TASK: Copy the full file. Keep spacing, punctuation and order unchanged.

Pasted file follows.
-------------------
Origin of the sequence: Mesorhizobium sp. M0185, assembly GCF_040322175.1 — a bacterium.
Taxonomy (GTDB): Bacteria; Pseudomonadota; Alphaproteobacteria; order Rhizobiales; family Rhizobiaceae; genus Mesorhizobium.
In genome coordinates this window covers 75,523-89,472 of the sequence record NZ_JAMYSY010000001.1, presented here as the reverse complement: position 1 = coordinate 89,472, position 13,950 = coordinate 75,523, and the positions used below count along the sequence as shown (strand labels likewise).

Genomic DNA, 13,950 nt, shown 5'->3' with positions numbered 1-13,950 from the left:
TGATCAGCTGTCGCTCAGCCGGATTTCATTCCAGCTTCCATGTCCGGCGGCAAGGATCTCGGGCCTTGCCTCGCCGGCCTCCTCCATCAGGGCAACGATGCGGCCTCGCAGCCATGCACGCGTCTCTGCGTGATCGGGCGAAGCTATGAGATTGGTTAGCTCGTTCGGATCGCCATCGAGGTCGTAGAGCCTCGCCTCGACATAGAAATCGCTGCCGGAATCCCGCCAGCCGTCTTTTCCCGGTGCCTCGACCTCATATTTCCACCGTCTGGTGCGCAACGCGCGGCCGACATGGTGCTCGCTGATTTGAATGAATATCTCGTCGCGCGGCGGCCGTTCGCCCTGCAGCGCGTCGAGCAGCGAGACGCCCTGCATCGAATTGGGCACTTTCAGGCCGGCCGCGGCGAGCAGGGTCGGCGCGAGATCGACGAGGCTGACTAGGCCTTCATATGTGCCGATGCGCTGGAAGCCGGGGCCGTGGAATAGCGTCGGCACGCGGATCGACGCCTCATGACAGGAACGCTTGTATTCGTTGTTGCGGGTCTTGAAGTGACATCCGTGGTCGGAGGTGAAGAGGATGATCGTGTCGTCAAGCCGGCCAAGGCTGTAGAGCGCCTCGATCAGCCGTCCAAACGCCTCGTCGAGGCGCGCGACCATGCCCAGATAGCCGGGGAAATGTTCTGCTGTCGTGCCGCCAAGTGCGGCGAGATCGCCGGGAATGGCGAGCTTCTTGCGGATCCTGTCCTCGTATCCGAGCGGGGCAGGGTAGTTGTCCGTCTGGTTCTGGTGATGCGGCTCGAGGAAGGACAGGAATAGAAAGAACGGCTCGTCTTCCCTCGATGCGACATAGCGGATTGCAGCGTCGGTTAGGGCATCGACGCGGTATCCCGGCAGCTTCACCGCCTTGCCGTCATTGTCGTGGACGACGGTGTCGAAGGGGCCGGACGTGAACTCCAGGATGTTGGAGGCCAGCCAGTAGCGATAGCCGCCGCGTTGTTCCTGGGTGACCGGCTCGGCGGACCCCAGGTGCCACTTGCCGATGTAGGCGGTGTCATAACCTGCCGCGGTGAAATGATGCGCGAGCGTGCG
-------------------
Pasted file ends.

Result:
Origin of the sequence: Mesorhizobium sp. M0185, assembly GCF_040322175.1 — a bacterium.
Taxonomy (GTDB): Bacteria; Pseudomonadota; Alphaproteobacteria; order Rhizobiales; family Rhizobiaceae; genus Mesorhizobium.
In genome coordinates this window covers 75,523-89,472 of the sequence record NZ_JAMYSY010000001.1, presented here as the reverse complement: position 1 = coordinate 89,472, position 13,950 = coordinate 75,523, and the positions used below count along the sequence as shown (strand labels likewise).

Genomic DNA, 13,950 nt, shown 5'->3' with positions numbered 1-13,950 from the left:
TGATCAGCTGTCGCTCAGCCGGATTTCATTCCAGCTTCCATGTCCGGCGGCAAGGATCTCGGGCCTTGCCTCGCCGGCCTCCTCCATCAGGGCAACGATGCGGCCTCGCAGCCATGCACGCGTCTCTGCGTGATCGGGCGAAGCTATGAGATTGGTTAGCTCGTTCGGATCGCCATCGAGGTCGTAGAGCCTCGCCTCGACATAGAAATCGCTGCCGGAATCCCGCCAGCCGTCTTTTCCCGGTGCCTCGACCTCATATTTCCACCGTCTGGTGCGCAACGCGCGGCCGACATGGTGCTCGCTGATTTGAATGAATATCTCGTCGCGCGGCGGCCGTTCGCCCTGCAGCGCGTCGAGCAGCGAGACGCCCTGCATCGAATTGGGCACTTTCAGGCCGGCCGCGGCGAGCAGGGTCGGCGCGAGATCGACGAGGCTGACTAGGCCTTCATATGTGCCGATGCGCTGGAAGCCGGGGCCGTGGAATAGCGTCGGCACGCGGATCGACGCCTCATGACAGGAACGCTTGTATTCGTTGTTGCGGGTCTTGAAGTGACATCCGTGGTCGGAGGTGAAGAGGATGATCGTGTCGTCAAGCCGGCCAAGGCTGTAGAGCGCCTCGATCAGCCGTCCAAACGCCTCGTCGAGGCGCGCGACCATGCCCAGATAGCCGGGGAAATGTTCTGCTGTCGTGCCGCCAAGTGCGGCGAGATCGCCGGGAATGGCGAGCTTCTTGCGGATCCTGTCCTCGTATCCGAGCGGGGCAGGGTAGTTGTCCGTCTGGTTCTGGTGATGCGGCTCGAGGAAGGACAGGAATAGAAAGAACGGCTCGTCTTCCCTCGATGCGACATAGCGGATTGCAGCGTCGGTTAGGGCATCGACGCGGTATCCCGGCAGCTTCACCGCCTTGCCGTCATTGTCGTGGACGACGGTGTCGAAGGGGCCGGACGTGAACTCCAGGATGTTGGAGGCCAGCCAGTAGCGATAGCCGCCGCGTTGTTCCTGGGTGACCGGCTCGGCGGACCCCAGGTGCCACTTGCCGATGTAGGCGGTGTCATAACCTGCCGCGGTGAAATGATGCGCGAGCGTGCG